01 May 2015

Skies of blue...

We've seen some glorious April weather here in London, and those bright Spring skies inspired us to think about colours, how we define them and how that language changes over time. In the English language blue clichés abound: out of the clear blue sky, blue sky thinking, black and blue...but did you know that the word blue is actually absent from many languages around the world?

The journey of colour vocabulary through the ages is a window into the ability of language to expand in order to reflect diversity and individual perceptions in all sorts of fields.

For example, former British Prime Minister William Gladstone, who was also a keen classicist, pointed out the unnerving lack of colour in classical Greek literature, such as Homer's Odyssey. One of Gladstone's hypotheses was this: did this mean that several millennia ago, the human race could simply not see colours? Anthropological research into native languages says no; they just didn't have a word for them. Language is functional and if there was never any reason to describe or refer to something in everyday life, why would there need to be a word for it?

The first use of the word blue appeared in Ancient Egyptian. As a population whose industry was widely considered world leading in its time, the experimentation and creation of dyes drove the Egyptians to create vocabulary to describe and differentiate these colours from each other. With industry and trade came competition and choice, and so language had to cater for this too.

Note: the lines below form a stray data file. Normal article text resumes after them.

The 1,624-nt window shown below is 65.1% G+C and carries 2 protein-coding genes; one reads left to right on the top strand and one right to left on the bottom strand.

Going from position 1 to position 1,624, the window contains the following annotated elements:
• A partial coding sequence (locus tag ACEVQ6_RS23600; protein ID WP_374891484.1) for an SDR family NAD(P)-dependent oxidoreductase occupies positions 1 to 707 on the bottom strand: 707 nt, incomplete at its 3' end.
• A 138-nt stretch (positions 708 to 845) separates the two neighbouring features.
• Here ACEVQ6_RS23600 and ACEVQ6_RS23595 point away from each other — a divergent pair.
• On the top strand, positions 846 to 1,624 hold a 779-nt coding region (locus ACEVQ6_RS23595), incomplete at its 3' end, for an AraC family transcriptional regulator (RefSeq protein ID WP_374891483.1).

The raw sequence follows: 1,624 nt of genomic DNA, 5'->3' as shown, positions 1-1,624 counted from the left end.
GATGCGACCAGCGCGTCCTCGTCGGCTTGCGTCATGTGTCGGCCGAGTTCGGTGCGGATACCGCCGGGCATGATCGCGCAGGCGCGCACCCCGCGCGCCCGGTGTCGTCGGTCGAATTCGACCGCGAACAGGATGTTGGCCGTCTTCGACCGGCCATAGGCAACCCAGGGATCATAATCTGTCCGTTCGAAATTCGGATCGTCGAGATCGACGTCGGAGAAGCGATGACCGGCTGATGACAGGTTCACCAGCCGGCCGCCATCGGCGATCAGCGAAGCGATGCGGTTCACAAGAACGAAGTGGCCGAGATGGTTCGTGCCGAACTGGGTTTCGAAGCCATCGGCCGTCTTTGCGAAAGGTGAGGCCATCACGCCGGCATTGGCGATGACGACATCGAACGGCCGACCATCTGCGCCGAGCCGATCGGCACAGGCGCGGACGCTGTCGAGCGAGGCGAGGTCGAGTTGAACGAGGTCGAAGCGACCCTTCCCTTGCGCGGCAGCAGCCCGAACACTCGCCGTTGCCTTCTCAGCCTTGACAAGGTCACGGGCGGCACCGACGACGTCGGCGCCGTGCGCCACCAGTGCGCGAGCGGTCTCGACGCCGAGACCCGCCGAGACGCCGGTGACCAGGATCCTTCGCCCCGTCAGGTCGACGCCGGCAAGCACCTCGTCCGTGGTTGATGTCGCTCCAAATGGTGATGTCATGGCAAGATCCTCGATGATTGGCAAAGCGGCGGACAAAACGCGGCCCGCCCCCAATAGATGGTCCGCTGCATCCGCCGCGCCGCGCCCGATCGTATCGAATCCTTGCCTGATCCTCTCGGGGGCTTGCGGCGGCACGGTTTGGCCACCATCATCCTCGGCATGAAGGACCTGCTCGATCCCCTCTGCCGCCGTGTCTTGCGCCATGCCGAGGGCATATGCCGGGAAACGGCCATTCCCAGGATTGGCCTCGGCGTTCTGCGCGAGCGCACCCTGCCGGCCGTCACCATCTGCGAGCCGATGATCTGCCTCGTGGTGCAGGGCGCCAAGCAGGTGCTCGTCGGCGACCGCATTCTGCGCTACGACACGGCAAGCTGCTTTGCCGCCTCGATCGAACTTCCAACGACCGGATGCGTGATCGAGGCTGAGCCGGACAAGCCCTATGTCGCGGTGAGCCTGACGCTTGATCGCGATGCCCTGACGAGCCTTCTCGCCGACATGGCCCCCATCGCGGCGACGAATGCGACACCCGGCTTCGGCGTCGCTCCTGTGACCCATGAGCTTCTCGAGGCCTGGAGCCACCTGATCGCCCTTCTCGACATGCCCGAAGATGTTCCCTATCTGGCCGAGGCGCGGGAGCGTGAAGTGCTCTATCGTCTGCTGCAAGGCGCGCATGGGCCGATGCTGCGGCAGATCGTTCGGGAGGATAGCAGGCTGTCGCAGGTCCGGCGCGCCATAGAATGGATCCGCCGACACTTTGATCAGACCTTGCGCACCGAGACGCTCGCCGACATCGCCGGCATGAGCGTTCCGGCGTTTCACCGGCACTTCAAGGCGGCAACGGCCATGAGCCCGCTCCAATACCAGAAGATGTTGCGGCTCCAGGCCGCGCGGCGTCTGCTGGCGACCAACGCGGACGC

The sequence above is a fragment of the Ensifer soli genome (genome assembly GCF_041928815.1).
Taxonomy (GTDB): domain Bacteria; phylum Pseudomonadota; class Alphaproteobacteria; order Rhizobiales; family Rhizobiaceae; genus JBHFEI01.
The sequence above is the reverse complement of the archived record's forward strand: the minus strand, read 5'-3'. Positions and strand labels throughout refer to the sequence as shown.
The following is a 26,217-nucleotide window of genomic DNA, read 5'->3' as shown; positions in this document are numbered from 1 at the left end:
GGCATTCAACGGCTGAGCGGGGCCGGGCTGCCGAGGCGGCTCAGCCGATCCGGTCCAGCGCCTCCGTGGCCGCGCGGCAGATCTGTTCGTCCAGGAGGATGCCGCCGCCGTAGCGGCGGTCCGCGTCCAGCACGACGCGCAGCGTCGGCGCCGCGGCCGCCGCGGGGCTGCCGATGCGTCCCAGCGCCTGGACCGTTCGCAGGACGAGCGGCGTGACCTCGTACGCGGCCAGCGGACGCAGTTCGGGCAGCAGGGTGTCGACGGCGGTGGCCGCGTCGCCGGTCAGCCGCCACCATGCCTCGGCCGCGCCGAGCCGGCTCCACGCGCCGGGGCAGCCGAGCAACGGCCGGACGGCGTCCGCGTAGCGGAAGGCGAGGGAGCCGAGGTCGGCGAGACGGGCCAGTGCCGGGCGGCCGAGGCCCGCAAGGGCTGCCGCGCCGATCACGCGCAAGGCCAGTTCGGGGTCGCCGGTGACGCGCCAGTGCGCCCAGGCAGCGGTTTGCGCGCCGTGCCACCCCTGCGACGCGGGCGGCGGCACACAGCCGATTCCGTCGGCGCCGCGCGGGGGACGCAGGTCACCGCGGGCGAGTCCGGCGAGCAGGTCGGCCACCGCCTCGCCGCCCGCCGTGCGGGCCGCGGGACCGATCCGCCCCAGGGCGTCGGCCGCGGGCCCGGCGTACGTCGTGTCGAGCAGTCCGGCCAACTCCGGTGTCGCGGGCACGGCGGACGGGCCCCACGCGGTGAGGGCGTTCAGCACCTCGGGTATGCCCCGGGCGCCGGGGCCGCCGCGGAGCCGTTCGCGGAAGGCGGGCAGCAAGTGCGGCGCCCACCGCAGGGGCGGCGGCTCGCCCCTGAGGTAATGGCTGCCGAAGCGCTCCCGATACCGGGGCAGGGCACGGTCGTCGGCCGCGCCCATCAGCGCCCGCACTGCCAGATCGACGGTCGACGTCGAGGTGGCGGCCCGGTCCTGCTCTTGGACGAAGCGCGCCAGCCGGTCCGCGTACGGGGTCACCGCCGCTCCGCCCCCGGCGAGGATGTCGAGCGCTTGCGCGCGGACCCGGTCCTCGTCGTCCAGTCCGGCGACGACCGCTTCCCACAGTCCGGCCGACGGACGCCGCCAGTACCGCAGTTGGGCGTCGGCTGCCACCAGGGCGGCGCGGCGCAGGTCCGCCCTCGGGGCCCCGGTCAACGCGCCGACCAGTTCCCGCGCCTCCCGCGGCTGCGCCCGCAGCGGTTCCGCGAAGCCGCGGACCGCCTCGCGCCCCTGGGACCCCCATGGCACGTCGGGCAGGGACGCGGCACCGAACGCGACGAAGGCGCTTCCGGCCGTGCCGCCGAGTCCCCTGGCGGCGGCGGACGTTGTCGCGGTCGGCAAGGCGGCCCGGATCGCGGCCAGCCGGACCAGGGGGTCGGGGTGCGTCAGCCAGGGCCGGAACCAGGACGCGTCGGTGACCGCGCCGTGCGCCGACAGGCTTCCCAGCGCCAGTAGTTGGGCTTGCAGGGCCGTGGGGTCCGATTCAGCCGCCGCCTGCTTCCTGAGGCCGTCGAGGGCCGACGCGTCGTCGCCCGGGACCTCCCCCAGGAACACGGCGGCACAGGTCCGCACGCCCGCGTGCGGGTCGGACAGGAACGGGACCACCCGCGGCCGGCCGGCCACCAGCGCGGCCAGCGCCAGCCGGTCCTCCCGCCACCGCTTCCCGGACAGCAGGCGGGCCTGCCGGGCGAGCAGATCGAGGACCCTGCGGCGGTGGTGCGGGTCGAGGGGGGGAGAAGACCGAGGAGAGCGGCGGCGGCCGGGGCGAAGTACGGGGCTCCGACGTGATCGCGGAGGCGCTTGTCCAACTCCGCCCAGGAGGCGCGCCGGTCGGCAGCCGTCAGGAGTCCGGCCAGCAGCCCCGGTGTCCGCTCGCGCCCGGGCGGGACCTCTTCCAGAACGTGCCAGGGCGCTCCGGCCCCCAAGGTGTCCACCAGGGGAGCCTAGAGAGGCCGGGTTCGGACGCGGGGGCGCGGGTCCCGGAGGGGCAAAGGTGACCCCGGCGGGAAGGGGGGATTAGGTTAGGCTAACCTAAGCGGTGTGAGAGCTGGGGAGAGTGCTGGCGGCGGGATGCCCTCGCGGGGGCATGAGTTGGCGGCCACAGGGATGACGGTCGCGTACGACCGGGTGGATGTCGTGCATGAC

We now know that languages are constantly evolving to accommodate changes in industry and society. Concepts such as sexuality and mental illness are constantly being better defined by language. These concepts are not just now being invented; like the colour blue, they have always existed, but until a certain point, were nameless.

The right language gives people crucial tools to understand and convey their feelings effectively - it empowers them. A heartening thought on a bright blue day.